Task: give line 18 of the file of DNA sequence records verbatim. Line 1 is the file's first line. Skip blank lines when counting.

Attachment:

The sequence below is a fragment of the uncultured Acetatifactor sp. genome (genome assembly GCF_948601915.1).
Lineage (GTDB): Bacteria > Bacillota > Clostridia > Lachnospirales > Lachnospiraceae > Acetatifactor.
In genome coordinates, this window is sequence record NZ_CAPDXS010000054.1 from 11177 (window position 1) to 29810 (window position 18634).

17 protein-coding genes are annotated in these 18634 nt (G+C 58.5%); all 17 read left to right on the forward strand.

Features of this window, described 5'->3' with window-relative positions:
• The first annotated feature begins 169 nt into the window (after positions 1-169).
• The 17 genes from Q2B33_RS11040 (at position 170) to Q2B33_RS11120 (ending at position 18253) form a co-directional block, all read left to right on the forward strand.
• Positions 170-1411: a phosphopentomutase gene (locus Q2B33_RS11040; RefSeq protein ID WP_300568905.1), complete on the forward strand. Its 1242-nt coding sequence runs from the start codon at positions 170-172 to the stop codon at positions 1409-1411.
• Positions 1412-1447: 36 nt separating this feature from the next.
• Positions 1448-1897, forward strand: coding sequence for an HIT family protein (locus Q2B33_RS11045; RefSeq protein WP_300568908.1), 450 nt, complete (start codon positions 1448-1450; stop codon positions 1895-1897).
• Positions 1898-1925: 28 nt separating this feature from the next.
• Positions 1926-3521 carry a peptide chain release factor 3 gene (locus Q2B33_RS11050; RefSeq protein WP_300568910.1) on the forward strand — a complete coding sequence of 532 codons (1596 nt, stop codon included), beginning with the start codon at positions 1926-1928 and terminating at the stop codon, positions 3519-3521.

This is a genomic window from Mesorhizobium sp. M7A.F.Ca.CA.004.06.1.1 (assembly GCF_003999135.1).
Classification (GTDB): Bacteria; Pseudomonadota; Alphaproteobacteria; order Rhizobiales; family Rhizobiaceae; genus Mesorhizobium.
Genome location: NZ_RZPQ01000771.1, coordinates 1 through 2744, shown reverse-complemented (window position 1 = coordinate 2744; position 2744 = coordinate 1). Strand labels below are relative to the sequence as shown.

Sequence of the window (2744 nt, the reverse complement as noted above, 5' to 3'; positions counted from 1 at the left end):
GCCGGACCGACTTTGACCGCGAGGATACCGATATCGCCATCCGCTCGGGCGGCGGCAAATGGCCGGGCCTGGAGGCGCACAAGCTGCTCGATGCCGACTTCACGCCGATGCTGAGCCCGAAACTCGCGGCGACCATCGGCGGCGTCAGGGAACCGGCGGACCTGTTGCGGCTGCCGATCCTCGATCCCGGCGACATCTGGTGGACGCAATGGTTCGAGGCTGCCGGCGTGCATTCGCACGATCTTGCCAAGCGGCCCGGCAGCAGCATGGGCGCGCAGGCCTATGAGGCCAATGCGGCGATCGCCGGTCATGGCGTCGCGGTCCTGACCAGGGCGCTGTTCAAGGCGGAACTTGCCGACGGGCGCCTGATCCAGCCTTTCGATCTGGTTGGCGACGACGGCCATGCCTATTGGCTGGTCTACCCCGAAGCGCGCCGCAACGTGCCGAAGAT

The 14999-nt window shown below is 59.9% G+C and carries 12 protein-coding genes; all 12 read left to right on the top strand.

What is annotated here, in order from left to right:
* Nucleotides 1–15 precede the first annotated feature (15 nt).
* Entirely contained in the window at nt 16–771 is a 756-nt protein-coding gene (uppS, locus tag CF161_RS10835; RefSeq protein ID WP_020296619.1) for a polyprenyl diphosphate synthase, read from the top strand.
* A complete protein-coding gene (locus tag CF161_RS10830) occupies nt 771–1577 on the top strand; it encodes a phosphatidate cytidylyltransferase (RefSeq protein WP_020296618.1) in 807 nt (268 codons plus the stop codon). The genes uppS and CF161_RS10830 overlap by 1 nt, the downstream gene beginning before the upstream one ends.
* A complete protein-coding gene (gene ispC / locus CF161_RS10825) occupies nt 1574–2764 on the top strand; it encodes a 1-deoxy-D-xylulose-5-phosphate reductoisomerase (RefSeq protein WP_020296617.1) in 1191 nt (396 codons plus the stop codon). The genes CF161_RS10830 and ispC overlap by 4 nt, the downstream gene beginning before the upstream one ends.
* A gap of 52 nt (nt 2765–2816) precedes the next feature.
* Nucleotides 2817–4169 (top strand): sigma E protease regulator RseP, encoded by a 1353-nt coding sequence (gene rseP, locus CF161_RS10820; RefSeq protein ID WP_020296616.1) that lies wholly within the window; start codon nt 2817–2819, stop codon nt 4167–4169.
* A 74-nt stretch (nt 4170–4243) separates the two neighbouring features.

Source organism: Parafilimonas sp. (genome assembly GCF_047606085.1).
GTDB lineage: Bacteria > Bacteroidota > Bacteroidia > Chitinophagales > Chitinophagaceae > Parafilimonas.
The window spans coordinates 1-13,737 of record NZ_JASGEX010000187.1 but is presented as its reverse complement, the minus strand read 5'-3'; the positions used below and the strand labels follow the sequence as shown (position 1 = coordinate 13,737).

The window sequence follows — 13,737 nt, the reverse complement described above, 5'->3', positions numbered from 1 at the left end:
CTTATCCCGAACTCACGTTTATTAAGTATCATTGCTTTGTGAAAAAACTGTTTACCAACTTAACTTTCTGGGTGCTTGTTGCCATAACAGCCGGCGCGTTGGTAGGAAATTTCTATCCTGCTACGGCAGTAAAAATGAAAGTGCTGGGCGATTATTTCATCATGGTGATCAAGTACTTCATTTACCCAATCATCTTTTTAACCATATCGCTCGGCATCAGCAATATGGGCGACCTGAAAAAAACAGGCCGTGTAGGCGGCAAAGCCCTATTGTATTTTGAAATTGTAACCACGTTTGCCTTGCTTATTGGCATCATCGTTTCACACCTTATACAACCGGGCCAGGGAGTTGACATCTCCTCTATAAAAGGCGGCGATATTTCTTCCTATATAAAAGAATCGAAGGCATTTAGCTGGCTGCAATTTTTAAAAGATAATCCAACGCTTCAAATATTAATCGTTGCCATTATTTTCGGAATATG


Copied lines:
The 14999-nt window shown below is 59.9% G+C and carries 12 protein-coding genes; all 12 read left to right on the top strand.